First time posting here, but been reading the forums for few weeks. Great community.
I'm creating tutorials on color management and I have one big question mark.
Part of the tutorials is about TRC (Tone Response Curve)
values of the monitor and of the images. So one is what everybody keeps talking about and that is that when you view in image in color managed application like Photoshop. It adjusts the gamma of the image independently of the gamma of the monitor. I agree with that, but what confuses me is what people are saying is that basically Photoshop reads the gamma from the image profile and one from monitor and compensates for any deviation of the monitor gamma from that of image gamma.
Let me list you some of the articles that made me ask this question. ISO 12646: Monitor Calibration: Theory and Practice for the Fine Arts
"colour managed applications like Adobe Photoshop™ will automatically transform image data to the current monitor profile ensuring correct values are displayed on screen irrespective of the monitor’s gamma. The monitor’s gamma setting therefore only alters the appearance of non colour managed content and applications, and does not alter the monitor’s white or black points, only the relative brightness of the mid tones on screen. " Spyder 3 Elite - Calibration Settings Help Manual
"Calibrating to the expected gamma and white point for the type of work you do can make non-color managed applications display in a more reasonable manner. Color managed applications will compensate for your choice of gamma, so choosing a gamma setting close to the display's native gamma minimizes lost levels and increases smoothness.
...Color managed applications adjust for monitor gamma, showing similar results at a range of gamma choices. Gamma 2.2 also provides a perceptually uniform tone range to the observer"Source: http://dpbestflow.org/node/266
"Gamma is less important than white point and luminance for photographers because color managed image editing applications such as Photoshop automatically adjust for gamma and display all images the same, regardless of monitor gamma."Photoshop and Your Monitor: Adapted from Real World Adobe Photoshop CS5 for Photographers (Peachpit Press) By Conrad Chavez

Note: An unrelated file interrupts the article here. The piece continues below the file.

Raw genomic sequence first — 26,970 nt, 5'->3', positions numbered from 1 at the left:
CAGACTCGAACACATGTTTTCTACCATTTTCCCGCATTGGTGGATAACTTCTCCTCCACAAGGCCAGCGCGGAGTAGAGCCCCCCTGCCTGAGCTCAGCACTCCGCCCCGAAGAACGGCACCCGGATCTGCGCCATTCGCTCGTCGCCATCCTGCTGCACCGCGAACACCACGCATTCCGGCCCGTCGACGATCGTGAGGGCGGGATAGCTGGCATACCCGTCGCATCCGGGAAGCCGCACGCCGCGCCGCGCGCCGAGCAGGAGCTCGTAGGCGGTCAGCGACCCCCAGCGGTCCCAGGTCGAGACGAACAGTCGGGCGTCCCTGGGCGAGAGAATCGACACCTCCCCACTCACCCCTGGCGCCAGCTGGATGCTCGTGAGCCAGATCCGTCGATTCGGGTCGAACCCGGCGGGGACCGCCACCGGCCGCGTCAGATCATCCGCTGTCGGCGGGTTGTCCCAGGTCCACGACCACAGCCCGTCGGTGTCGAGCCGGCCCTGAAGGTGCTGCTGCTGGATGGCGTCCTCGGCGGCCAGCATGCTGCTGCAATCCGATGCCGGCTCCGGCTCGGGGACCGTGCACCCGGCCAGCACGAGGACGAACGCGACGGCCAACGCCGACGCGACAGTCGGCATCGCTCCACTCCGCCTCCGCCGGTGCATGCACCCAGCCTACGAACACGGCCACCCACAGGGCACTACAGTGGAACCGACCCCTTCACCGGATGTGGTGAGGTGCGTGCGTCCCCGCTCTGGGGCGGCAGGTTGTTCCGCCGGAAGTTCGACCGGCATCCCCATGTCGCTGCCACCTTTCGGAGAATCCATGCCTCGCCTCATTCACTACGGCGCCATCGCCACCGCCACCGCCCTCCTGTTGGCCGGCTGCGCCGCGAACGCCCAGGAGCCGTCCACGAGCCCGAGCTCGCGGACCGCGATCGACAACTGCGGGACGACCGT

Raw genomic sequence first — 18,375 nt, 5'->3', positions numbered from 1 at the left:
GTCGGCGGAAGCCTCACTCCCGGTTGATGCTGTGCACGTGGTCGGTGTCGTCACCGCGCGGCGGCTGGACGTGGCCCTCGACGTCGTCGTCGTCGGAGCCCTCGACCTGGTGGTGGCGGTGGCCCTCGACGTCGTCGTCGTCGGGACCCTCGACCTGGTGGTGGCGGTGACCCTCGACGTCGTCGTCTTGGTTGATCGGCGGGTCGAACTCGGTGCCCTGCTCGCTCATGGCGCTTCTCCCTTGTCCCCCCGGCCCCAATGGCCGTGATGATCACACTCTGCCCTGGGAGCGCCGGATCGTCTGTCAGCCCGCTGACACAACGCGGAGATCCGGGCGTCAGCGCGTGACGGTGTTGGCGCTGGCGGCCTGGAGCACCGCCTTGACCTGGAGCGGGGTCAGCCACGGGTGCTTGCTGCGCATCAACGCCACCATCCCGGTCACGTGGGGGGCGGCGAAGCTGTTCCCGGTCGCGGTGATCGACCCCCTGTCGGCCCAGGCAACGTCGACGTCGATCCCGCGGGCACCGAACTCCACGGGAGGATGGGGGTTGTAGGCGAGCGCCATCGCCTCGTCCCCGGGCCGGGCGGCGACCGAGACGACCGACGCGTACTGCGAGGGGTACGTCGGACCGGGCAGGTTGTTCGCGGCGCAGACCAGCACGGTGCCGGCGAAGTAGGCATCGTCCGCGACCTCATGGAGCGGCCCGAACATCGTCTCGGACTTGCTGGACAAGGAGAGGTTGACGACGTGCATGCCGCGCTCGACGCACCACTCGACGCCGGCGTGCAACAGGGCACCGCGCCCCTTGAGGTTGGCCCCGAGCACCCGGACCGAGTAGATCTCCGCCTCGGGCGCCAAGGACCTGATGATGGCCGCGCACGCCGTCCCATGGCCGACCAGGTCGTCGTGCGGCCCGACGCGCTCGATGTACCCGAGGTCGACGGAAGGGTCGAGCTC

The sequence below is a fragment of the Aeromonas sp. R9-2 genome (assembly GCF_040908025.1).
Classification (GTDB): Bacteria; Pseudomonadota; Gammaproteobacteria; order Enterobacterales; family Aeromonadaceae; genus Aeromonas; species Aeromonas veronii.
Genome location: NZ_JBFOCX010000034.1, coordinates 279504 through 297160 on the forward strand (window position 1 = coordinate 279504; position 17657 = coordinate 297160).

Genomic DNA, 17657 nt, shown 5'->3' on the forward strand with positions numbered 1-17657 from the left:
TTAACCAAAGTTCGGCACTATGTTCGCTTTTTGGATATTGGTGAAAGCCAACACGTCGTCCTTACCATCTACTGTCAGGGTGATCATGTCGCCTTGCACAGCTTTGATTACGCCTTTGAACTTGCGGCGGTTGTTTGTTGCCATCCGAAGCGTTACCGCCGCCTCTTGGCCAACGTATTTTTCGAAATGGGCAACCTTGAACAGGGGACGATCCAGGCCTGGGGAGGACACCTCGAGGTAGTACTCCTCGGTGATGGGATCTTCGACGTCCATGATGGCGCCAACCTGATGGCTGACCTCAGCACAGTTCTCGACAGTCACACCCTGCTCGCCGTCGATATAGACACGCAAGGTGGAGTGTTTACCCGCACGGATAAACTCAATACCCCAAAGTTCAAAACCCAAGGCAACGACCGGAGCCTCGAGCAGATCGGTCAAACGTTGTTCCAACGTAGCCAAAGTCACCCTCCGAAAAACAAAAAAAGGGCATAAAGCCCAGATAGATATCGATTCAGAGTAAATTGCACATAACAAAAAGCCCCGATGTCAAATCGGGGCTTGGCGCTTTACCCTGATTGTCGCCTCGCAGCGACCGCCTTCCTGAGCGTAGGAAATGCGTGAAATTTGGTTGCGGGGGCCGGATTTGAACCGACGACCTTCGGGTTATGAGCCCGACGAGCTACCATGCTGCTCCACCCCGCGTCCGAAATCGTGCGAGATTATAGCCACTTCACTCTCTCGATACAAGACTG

"Some beginners think they need to calibrate and proﬁle a monitor to the same specs as the working space. That’s a mistake; the white point and gamma of your display are entirely independent of the white point and gamma of your working space. The color management system translates working space white point and gamma seamlessly to those of your display. The goal in setting white point and gamma for the display is simply to make the display behave as well as it can."DigitalDog
"The Gamma (actually TRC) of the display and the working space do not have to match. They share the same term but this tone curve is being described by two different beasts. So no, you absolutely do not need to calibrate a display to a TRC that matches a working space."
I did my research and it theory I understand but in practice I'm not sure and I'm looking for confirmation.
What confuses me is that my native gamma of my monitor is 1.9, way of from the typical gamma of 2.2 that is used in images. I have calibrated to gamma 2.2 so the TRC is bend to darken the display and match the Gamma 2.2. and when I deactivate my calibration profile it goes back to what I presume is my native gamma of the monitor that is 1.9 and naturally everything becomes lighter in screen. To my eyes it seems that the image opened in Photoshop goes lighter as well along with all the UI elements. But it could be that my eyes are simply effected by the surrounding UI elements becoming lighter all of a sudden and maybe the image brightness dosent change. I can't be sure and I don't know how to confirm it.
What I understand by reading this articles is that they are basically saying - Photoshop adjusts the gamma of the image based on the gamma found n the profile of the image and also takes the profile of the monitor whatever it is in order to compensate and display image like is should be gamma 2.2
I am not sure about that since to my eyes it seems like when I deacitve my monitor profile made by Spyder calibrator - it switches the monitor to gamma 1.9 (native for my monitor) and to my eyes it seems like the image and the UI of Photoshop goes lighter as well, and that would mean that PS is in fact effected primarily by the gamma of the display. Can some of you more techno savy users please help me find out what is really going on. I would like to make a tutorial with accurate information.
Thank you for the help.